Pistons Prepare for the “Champs”

Jan 6, 2015; San Antonio, TX, USA; San Antonio Spurs power forward Tim Duncan (21) shoots the ball as Detroit Pistons center Andre Drummond (0) defends during the first half at AT&T Center. Mandatory Credit: Soobum Im-USA TODAY Sports
Jan 6, 2015; San Antonio, TX, USA; San Antonio Spurs power forward Tim Duncan (21) shoots the ball as Detroit Pistons center Andre Drummond (0) defends during the first half at AT&T Center. Mandatory Credit: Soobum Im-USA TODAY Sports /


  • Teams: San Antonio Spurs (33-19) at Detroit Pistons (21-32)
  • Date: February 11
  • Time: 7:30 p.m.
  • Television: FSD

Get in the Game

The Detroit Pistons, fresh off a win against the Charlotte Hornets, host the defending champions tonight, absent championship glare.

Should that be construed as a slight at the champs?


The truth is that fans and media members alike have spent far more time discussing the ascension of the Golden State Warriors and Atlanta Hawks, coupled with LeBron James’ renaissance in a Cleveland Cavaliers uniform.

Heck, an argument could be formed that the Oklahoma City Thunder’s quest for a playoff spot trumps whatever it is that’s happening in San Antonio. Typically, one would point to the fact that the Spurs have always failed to generate interest because their stars are…uninteresting.

The team consistently wins north of 50 games, and it does it in ways that rarely leads to fanfare. Indeed, the Spurs operate with clockwork consistency, and some might view that as boring. Extra pass here, cut backdoor there and an open three is what one tunes to watch when San Antonio is playing; and that’s just not for everyone.

However, there’s an added component this time around, and it might be cause for fear in San Antonio. The Spurs look like they’ve lost the eye of the tiger. Winning the 2013-14 title might be the greatest and worst thing that’s happened to them.

Simply put, the team doesn’t look quite the same. Capturing the crown last season helped avenged a heartbreaking loss in the 2013 NBA Finals, but it’s entirely possible that it robbed the unit of its edge. Everything looks a half-step slower, and as a result, the same applies to the Spurs.

Don’t believe in my eye test? Let’s look at the numbers then.

Last season, San Antonio outscored teams by 8.1 points per 100 possessions, a gaudy figure that actually is superior to this year’s Hawks team (7.2 points per 100 possessions). As a reference point, Atlanta has the second best record (43-10) in the sport.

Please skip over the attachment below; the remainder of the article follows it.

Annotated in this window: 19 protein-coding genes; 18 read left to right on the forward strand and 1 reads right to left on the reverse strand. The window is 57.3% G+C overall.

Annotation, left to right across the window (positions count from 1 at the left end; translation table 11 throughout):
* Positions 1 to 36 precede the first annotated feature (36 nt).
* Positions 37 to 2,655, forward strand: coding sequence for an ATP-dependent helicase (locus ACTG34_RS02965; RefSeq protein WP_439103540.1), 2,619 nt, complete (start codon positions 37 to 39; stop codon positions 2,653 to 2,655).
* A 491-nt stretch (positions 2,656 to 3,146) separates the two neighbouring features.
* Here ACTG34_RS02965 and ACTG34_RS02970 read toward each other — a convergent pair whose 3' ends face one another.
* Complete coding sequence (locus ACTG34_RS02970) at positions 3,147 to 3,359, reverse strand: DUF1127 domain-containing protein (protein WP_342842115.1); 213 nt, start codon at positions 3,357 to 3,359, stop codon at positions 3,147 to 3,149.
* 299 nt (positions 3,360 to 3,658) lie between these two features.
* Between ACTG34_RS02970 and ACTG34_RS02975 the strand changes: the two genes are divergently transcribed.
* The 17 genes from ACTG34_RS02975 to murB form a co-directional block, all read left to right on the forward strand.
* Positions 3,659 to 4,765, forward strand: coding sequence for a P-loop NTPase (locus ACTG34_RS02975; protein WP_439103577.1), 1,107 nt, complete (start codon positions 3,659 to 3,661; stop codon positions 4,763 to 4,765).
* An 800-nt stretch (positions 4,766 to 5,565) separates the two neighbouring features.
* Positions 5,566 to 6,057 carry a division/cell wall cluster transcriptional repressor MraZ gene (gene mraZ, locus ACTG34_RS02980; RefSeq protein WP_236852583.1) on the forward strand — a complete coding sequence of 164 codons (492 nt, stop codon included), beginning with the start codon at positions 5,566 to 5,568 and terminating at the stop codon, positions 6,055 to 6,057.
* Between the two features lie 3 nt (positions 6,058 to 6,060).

Flip to this campaign, the Spurs are outpacing teams by 4.0 points per 100 possessions, a number that’s practically on par with the Houston Rockets (3.8 points per 100 possessions). There’s no shame in matching a squad that currently resides in the No. 3 spot of the Western Conference standings. After all, the West is a bloodbath waiting to happen, where every team has near-identical records.

Thus, all of the games count.

But in the case of the Spurs, they look more like a team in the West as opposed to one destined to win it. San Antonio looked dominant throughout last season, but that simply hasn’t been the case this year.

Perhaps the injuries of Tony Parker and Kawhi Leonard set the Spurs back, but it’s worth reminding everyone that San Antonio rested players on several occasions last year. An argument could be made that time missed to heal is equivalent to whatever rest schedule head coach Gregg Popovich would have utilized.

As a result, one must wonder if this is San Antonio’s last run as presently constituted. The mileage on Tim Duncan and Manu Ginobili may have finally caught up with the team, and it’s making the 82-game grind a little harder to digest for the old heads.

Then again, maybe this is all Popovich’s plan.

Much has been made about San Antonio’s ability to turn it on during the Rodeo Road Trip over the years despite the fact some even believe it could be a myth. The road trip normally starts a little before the All-Star break and concludes well after it.

The Spurs have been known to emerge as a juggernaut at its conclusion, and some of the data corroborates that.

Last season, San Antonio outscored teams by 9.9 points per 100 possessions after the All-Star break on its way to the title. The year prior, the Spurs weren’t as formidable (2.6 net rating), and yet they made it to the Finals.

During the 2011-12 campaign, Popovich’s bunch managed a 12.8 rating after the mid-season classic and was eliminated in the Western Conference finals by the one team with their number—Oklahoma City.

What does it all mean?

Maybe, just maybe San Antonio is playing possum. Popovich tends to pace his teams, and the Spurs’ lack of dominance so far this season might be the product of such strategy.

Team to beat or about to get beat?

The Rodeo Road Trip has already begun, and San Antonio has split its first two games. It continues tonight in Detroit, and by the time the contest is over, a clearer picture will be painted as it pertains to where Duncan and Co. are headed.

Read about the Spurs

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